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Argos, Foyles and Blackwell's to sell Nook

Blackwell's, Foyles and Argos will sell Barnes & Noble’s Nook in the UK from October.

On Tuesday (28th August) B&N revealed John Lewis would be its UK “premier retailer” for the nook and now the US company has announced partnerships with its first booksellers in the UK – Blackwell's, which has a UK-wide spread with 60 stores – and Foyles based in London and Bristol, with six stores. Argos, with 700 stores, will also stock the Nook Simple Touch and Glowlight devices.

David Prescott, managing director of Blackwell’s Bookshops and Online, said: “Blackwell’s is delighted to announce our partnership with Barnes & Noble to bring Nook to the UK. It was critically important to us that we found a device partner who understood the specific needs of our customer groups. Barnes & Noble’s bookselling expertise, academic heritage and market leading Nook reading devices made them the outstanding choice for Blackwell’s customers.”

Sam Husain, c.e.o. of Foyles, said the Nook was “ideal” to be sold by a bookshop because B&N, itself a book retailer, had developed it. He said: “Foyles is always looking for new ways to recommend books to our customers and with Nook, our booksellers now have superb hardware at hand to do so. Nook is a market leader in e-book technology we are delighted to now be able to offer to our customers.”

Andy Hannan, Argos trading director, said: “As a leading retailer of technology products in the UK, our team of experts are always focused on the best new products, so we are delighted to partner with Barnes & Noble on the launch of Nook,” said. He added that the device would be “one of the must-have gadgets this Christmas.”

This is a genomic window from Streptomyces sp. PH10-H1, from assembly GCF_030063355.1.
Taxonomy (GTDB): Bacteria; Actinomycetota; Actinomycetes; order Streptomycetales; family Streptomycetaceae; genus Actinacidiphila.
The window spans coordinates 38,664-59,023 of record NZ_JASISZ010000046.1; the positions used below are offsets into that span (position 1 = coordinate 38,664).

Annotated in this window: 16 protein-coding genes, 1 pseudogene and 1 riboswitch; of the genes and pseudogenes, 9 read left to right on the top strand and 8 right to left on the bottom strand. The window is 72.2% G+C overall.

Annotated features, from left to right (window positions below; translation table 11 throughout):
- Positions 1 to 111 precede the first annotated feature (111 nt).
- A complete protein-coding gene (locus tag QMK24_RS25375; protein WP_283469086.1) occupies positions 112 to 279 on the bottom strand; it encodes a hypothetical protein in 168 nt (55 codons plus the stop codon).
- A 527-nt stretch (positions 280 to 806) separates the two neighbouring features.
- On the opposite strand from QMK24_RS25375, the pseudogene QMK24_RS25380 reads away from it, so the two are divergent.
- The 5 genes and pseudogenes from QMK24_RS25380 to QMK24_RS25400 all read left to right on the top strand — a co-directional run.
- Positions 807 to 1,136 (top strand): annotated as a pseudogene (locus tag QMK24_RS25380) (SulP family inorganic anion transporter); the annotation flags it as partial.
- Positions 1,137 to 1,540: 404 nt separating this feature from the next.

B&N said the retailer partnerships were “an important component” in rolling out the Nook in the UK and took the expected number of UK retail outlets to 800.

Jamie Iannone, president of digital products at Barnes & Noble, said: “Argos built its brand on choice and convenience, and with 90% of the population living within 10 miles of an Argos store, this literally brings the Nook experience close to home for millions of UK consumers. Blackwell’s has built a reputation on its wide selection of titles and extremely knowledgeable staff, much like Barnes & Noble, and we’re delighted to continue in our dedication to the education space. As London’s largest independent bookshop chain, Foyles is a trusted name in books and literature in the UK, so we’re pleased to work together to bring Nook and our expansive digital catalogue to people passionate about books and reading.”  

Argos will “prominently promote” the Nook through its online and telephone catalogue, B&N said.

B&N will launch its website www.nook.co.uk in October.

 

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Mr Daunt should pretend to be the Prime Minister for a day and do a U turn!

Well done Sam and the team at Foyles. To be associated with Nook and John Lewis is a great piece of work. I agree with Eddington - JD has really got this wrong and is looking increasingly isolated within the trade. I am not sure about a U Turn but we all wait to hear what the strategic advantages of partnering Amazon will be in the long run. The patience of others seems to have paid off.

I would only say that this strategy may exist only because of what Daunt decided back in May. And absolutely all credit to Barnes and Noble, this looks like to be coup for customers and associated retailers alike. What remains to be seen is how widely available eBooks for the nook become (and the price) - that's what will make or break the device in the UK, not how many outlets will sell it.

Mr Daunt should pretend to be the Prime Minister for a day and do a U turn!

Well done Sam and the team at Foyles. To be associated with Nook and John Lewis is a great piece of work. I agree with Eddington - JD has really got this wrong and is looking increasingly isolated within the trade. I am not sure about a U Turn but we all wait to hear what the strategic advantages of partnering Amazon will be in the long run. The patience of others seems to have paid off.

I would only say that this strategy may exist only because of what Daunt decided back in May. And absolutely all credit to Barnes and Noble, this looks like to be coup for customers and associated retailers alike. What remains to be seen is how widely available eBooks for the nook become (and the price) - that's what will make or break the device in the UK, not how many outlets will sell it.